End of the affair

Hilary Spurling's biography of Anthony Powell contains a surprising revelation: that Powell's wife had an affair during the Second World War

Robert Low

Anthony Powell with Violet in the 1930s (©Powell Estate)

The new biography of Anthony Powell by Hilary Spurling (Hamish Hamilton, £25) has been deservedly praised by the critics. Most of them (Jane Shilling in the London Evening Standard being an honourable exception), appear, however, to have missed its most surprising revelation: that Powell’s wife Violet (née Lady Violet Pakenham) had an affair during the Second World War, during which her husband was away from home for long periods on Army service. It was no passing fling; according to Spurling, Violet told Sonia Orwell that “he was the love of her life” but she never revealed his identity, which remains a secret to this day, as far as we know.

Spurling goes on to write that Powell found out what happened later, “probably in 1946 when he plunged into a black hole of depression, exhaustion and almost insane overwork”. But by 1954, when he wrote The Acceptance World, the third in his 12-volume masterpiece A Dance to the Music of Time, the Powells were long reconciled. Spurling says The Acceptance World deals, in the words of narrator Nicholas Jenkins (Powell to all intents and purposes), with “the ecstasies and bitterness of love” and, says Spurling, it “held a special significance for [Violet] ever after”. Spurling attributes Jenkins/Powell’s bitterness to the sudden end of Jenkins’s affair with a married woman, Jean Templar, which echoed Powell’s own pre-marriage attachments to a string of women.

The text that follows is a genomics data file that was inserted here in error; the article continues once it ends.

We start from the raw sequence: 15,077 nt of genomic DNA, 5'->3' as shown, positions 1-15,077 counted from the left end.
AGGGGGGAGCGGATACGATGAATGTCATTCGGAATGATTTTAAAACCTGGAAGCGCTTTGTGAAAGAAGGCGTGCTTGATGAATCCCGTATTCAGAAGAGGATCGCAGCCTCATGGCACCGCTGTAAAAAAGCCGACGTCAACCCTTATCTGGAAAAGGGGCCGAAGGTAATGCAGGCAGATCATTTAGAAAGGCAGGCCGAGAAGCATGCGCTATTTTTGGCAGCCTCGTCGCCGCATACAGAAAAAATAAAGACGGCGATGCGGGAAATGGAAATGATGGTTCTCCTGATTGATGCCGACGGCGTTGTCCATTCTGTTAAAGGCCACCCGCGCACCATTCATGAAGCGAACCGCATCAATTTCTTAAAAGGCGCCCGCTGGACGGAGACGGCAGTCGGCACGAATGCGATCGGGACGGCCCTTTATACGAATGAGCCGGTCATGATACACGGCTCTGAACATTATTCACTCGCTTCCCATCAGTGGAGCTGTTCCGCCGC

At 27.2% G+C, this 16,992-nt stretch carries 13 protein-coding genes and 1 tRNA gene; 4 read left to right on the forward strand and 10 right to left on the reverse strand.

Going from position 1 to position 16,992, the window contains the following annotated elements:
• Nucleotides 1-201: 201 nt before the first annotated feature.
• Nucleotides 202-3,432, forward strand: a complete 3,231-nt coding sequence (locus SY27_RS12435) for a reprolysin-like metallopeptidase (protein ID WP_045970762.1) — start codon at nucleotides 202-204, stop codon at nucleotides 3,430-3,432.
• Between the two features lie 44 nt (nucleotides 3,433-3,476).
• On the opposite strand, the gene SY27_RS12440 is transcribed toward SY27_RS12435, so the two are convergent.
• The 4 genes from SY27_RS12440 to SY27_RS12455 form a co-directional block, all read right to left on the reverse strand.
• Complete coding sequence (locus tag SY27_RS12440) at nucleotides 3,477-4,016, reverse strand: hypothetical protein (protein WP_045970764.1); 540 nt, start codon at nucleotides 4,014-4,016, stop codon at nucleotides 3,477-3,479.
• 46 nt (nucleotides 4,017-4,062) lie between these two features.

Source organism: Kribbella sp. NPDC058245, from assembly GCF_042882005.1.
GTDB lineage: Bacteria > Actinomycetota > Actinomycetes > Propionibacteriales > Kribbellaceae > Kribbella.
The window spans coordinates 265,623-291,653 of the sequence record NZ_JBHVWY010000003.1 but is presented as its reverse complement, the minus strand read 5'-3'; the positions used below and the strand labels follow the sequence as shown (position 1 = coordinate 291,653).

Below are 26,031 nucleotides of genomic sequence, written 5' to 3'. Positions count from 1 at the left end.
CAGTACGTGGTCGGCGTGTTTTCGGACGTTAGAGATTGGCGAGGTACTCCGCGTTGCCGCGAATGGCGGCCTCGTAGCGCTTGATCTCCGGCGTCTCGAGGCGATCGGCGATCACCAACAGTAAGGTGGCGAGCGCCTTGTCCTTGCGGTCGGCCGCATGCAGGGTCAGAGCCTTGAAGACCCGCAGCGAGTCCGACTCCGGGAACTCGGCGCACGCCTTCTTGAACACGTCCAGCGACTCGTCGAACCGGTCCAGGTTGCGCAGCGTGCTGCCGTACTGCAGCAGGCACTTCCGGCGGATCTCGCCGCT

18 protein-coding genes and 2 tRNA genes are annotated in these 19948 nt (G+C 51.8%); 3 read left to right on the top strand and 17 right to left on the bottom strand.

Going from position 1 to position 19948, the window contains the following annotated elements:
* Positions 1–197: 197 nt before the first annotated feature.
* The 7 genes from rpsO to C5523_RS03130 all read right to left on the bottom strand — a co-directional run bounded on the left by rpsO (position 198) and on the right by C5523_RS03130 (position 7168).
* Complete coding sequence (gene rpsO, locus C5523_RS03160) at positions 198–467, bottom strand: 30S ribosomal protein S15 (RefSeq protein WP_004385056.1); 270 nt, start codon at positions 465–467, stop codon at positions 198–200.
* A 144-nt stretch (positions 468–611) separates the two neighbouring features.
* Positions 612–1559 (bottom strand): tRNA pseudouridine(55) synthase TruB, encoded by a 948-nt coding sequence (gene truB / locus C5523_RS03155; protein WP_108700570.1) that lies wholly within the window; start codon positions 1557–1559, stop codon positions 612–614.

But perhaps Spurling is downplaying the long-term impact on Powell of his wife’s romance. After reading her biography, I reread the entire Dance sequence, parts of which took on a new significance in the light of the affair — one episode in particular. In volume eight, The Soldier’s Art, partly set in wartime London, a central episode involves Jenkins unwillingly being confronted in the Café Royal with his sister-in-law Priscilla Tolland (his wife’s closest sister, who is married to his old friend Chips Lovell), and her lover, Odo Stevens, a brash young Army officer also known to Jenkins. Lovell is stationed at a remote location away from London, affording Priscilla every opportunity to carry on behind his back. The meeting is painful in the extreme for Jenkins, whose loyalties lie with Lovell and the wider Tolland family, into which he has married.

It seems reasonable to speculate that the Priscilla-Odo romance mirrors Violet’s own wartime affair in a way that amateur Powell scholars could not have imagined before the revelation in Spurling’s biography. Powell kills off the romance by having Priscilla die in an air-raid later that night, along with poor old Chips in a separate bombing on the same night. In the light of what we know now, was Powell finally putting paid to the affair that had caused him such anguish in the bleak post-war years?

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